Assistance Dogs

Also Known as Service Dogs

Assistance or Service dogs are working animals that are specially trained to help people who are living with disabilities do everyday tasks and activities so they become more independent.

Most people are familiar with Guide Dogs used to assist people with sight disorders to navigate the world around them in safety, however there are many other types of Assistance dogs that can be trained such as;

The most common breeds used as assistance dogs are Labradors, Golden Retrievers and mixtures of these such as Labradoodles and Groodles, other breeds can also be trained however size and temperament are important factors that must be taken into account.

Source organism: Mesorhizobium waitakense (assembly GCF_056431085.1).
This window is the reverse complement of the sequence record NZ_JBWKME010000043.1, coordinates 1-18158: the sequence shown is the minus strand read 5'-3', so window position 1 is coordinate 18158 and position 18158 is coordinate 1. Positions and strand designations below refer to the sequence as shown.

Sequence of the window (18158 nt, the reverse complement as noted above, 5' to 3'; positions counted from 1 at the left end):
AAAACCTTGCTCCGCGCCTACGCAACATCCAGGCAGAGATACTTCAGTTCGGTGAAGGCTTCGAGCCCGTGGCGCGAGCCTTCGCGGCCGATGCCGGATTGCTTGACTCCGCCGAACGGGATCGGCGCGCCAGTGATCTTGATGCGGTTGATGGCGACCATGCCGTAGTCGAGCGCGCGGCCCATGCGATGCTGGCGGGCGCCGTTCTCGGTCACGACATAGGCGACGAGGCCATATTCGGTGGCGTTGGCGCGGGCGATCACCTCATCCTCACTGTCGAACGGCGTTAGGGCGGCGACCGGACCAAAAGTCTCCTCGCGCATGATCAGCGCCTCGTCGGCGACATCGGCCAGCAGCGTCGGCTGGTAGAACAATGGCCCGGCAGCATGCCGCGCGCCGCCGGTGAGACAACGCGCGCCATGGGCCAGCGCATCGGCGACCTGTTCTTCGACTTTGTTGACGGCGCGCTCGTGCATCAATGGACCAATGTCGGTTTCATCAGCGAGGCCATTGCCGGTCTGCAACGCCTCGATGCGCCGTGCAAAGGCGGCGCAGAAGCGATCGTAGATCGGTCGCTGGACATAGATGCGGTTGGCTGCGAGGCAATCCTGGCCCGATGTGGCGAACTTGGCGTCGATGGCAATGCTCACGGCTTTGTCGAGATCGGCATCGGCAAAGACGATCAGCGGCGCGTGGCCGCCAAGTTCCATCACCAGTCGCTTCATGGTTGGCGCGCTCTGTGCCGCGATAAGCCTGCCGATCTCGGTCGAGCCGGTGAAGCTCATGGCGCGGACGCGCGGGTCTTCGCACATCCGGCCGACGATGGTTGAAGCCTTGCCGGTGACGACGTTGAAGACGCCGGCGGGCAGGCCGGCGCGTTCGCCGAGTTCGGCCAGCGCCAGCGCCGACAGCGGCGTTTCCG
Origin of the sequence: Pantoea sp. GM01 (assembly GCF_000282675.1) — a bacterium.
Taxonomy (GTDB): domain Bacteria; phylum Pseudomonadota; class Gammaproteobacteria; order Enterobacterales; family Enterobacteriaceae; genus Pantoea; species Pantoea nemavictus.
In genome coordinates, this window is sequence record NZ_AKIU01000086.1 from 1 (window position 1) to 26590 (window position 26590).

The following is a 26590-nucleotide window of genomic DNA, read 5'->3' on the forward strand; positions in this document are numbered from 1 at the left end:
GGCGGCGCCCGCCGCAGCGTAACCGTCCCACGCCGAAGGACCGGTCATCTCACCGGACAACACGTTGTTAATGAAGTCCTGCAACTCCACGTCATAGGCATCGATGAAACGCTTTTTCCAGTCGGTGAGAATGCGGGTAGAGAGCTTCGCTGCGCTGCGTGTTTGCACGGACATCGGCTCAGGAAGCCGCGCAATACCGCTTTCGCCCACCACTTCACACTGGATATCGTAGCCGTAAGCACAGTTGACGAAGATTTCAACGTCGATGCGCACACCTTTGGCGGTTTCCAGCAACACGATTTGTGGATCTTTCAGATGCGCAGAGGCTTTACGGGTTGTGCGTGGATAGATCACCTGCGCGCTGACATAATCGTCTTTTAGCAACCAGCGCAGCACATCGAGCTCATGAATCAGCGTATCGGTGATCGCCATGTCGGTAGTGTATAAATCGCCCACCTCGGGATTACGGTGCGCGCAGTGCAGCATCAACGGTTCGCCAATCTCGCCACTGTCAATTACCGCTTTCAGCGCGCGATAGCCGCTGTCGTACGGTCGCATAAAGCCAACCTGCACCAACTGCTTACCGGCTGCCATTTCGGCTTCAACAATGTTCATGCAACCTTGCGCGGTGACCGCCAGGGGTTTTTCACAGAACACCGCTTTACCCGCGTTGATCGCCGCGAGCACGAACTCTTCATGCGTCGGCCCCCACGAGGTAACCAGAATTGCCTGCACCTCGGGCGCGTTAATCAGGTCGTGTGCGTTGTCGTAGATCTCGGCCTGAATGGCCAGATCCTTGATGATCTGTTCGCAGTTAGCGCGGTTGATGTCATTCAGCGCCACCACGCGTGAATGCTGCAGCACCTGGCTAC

What tasks or jobs can assistance dogs be trained to do?

Assistance dogs can be taught to carry out more than 50 different tasks. The training for each dog is unique and is tailored to suit the needs of their handler. Some of the tasks we train include;

Rosie retrieving items from bottom shelf for her handler

These and many other tasks reduce the handlers reliance on others to help them live a more independent life.

Can a handler take their assistance dog into all public places?

Yes. Handlers of assistance dogs have the right to take their animals into all public places and onto public transport, including buses, trains and airplanes. The Commonwealth Disability Discrimination Act 1992 makes it unlawful to discriminate against a person with a disability accompanied by their assistance dog.

How to behave if you encounter a handler with

The big thing to remember is that an assistance dog is not a pet, they are classed as a medical device and may be required to monitor their handler for signs of a medical emergency and therefore should not be distracted from their job. Do not call or pat an assistance dog without permission from the handler.